In North America there are 2 pikeperch species. The largest is walleye, which weighs up to 13 kg. Here also lives a smaller Canadian pike perch, sauger, which normally weighs not more than 500 g; record representative of the species was about 4 kg. Walleye is used in aquaculture in China, in the basin of the Sungari River - the largest tributary of the Amur River. From the Sungary this fish is populating the Amur drainage. Alt-Amur River-pikeperch-zander-walleye In the Amur, the pikeperch are most often caught in deep places along the rocky banks of the river The pikeperch was taking over the Amur drainage rather slowly. It began to appear in the main river in 1983, but its numbers for a long time remained low. The numbers have begun to grow only in the 21st century. Sometimes, in a shorter time, the "alien" fish that has found suitable habitats was populating the rivers larger than the Amur. Remember the Amur dwellers, silver carp and big-head carp, which have literally conquered the Mississippi River basin. The distribution of zander was slowed down by the peculiarities of the Amur River ecosystem, which was quite successfully resisting the introduction of strangers into it. Alt-Amur River-pikeperch-zander-walleye-flyfishing Having moved to the Amur, the pikeperch has got into a huge, murky river with a fast current Apparently, it is not easy to fit into an ecosystem where predators are so diverse, and where many "peaceful" species often also eat fish fry. It is also possible that one of the many and diverse inhabitants of the Amur successfully eats zander eggs - it can be any of our small fish, or freshwater shrimp. It is also possible that the zander does not like the quality of the water (in the Amur it is rather turbid). Alt-Amur River-pikeperch-zander-walleye In the Amur near the city of Khabarovsk at night the pikeperch feed on shallow gravel riffles 
 The zander’s demand for the oxygen content is at the level of gobio, chub, and burbot, and slightly higher than that of bream, yellow perch, or pike. I witnessed a walleye caught in the Amur was placed into a fish well, where there were already two skygazers. An hour later, the skygazers were alive and well, but the walleye has perished. In general, it is a rather “tender” and sensitive fish.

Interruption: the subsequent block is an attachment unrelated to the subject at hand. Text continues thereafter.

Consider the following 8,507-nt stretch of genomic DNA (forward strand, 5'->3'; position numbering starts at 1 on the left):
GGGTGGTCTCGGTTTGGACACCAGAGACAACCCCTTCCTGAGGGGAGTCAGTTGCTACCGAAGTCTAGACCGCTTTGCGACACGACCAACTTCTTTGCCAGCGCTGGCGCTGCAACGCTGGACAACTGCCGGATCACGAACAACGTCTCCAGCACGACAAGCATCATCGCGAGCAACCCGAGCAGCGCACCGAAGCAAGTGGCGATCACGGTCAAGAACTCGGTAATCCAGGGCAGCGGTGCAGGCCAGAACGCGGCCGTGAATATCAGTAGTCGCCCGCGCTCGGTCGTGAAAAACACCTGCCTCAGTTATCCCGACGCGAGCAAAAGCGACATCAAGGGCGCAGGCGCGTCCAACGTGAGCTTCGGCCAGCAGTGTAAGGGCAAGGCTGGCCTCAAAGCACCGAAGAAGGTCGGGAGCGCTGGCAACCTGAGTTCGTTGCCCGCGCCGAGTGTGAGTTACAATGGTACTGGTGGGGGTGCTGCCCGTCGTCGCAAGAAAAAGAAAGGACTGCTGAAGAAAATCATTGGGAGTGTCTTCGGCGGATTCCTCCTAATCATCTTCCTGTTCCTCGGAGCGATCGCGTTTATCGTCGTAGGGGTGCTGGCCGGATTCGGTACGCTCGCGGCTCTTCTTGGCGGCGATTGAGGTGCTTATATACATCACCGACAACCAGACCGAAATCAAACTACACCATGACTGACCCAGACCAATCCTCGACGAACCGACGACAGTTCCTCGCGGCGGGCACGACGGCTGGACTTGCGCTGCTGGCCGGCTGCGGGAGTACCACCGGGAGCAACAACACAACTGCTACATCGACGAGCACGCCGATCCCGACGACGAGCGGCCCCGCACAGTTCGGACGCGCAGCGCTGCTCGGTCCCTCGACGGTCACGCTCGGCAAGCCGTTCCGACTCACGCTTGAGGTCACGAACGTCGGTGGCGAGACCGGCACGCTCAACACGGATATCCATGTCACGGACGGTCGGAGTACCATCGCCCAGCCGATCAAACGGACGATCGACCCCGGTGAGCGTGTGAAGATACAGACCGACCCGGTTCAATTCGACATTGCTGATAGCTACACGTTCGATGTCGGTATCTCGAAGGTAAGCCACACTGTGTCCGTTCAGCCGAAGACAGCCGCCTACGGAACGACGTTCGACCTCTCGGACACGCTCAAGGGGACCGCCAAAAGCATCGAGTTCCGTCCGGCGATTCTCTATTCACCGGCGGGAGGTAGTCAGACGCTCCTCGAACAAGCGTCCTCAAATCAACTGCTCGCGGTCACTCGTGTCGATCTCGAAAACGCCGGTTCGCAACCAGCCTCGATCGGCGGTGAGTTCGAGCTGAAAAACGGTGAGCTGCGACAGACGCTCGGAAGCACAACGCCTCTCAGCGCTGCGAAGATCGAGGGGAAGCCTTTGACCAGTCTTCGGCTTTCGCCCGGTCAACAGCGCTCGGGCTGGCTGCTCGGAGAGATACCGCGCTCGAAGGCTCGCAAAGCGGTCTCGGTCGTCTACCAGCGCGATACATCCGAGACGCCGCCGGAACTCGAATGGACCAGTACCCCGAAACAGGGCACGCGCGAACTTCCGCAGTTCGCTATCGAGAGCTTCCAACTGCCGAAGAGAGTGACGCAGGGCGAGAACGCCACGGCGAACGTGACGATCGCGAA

Alt-Amur River-pikeperch-zander-walleye Both European and American species of pikeperch are now successfully colonising the huge Amur basin In the early years, when the pikeperch only began to spread across the Amur watershed, many local fishermen could not identify this fish; it was called the "mutant fish." I used to hear such stories: "We caught a mutant: a grey prickly fish with huge teeth and scales like sandpaper. The fish did not look edible and was thrown back into the river." Alt-Amur River-pikeperch-zander-walleye Near the Komsomolsk-on-Amur the pikeperch is caught by the fishermen more often than around Khabarovsk A sharp increase in the number of zander in the Lower Amur occurred immediately after the catastrophic 10-meters flood of the fall 2013. This high water has triggered significant changes in the entire ecosystem. So, in the summer of 2014 there were practically no black flies and mosquitoes in the floodplain of the Amur. In the autumn of the same year, the Amur pike has started to die out – it was an outbreak of the so-called pike plague; the numbers of this predator have decreased tens of times. Next came the turn of the numerous small fish, the sawbelly. This tiny silver fish in the Amur River plays the role of a bleak in Europe – it is important food source for the local predators. In the years 2015-16 this species has almost disappeared. This has probably caused sharp decrease in the numbers of the most common predator - skygazer. It is unclear whether this was a coincidence, but in the same years the numbers of the zander have drastically increased. It is possible that the species managed to take advantage of the low numbers of the main Amur predators - skygazer and pike. That day I was fishing from a boat near the mouth of the Amgun River – the large left tributary of the Amur River. I was catching mostly skygazers, and at sunset I’ve had a bite of a pike perch. It was not zander, but a walleye with typical white tips of the caudal fin! Therefore, this species has also settled the entire Lower Amur. Now in the Amur the European zander predominates, but the walleye also does well in the new home and reproduces successfully. I do not know other water bodies, where these two "large" species of pike perch live together. It is unclear what their relationships will be. When the numbers of both species will increase, the fierce competition is inevitable. The outcome of this struggle can not be predicted. Only time will tell whether two species of pike perch can live together in the same river, or one of them will "win". Alt-Amur River-pikeperch-zander-walleye-flyfishing This walleye was caught near the mouth of the Amgun river, 140 km from the mouth of the Amur river. The tackle: two-handed rod, sinking line, and wobbler fly of white color. Authors of the photos: Alexander Kandaley, Alexey Petrov, Mikhail Skopets.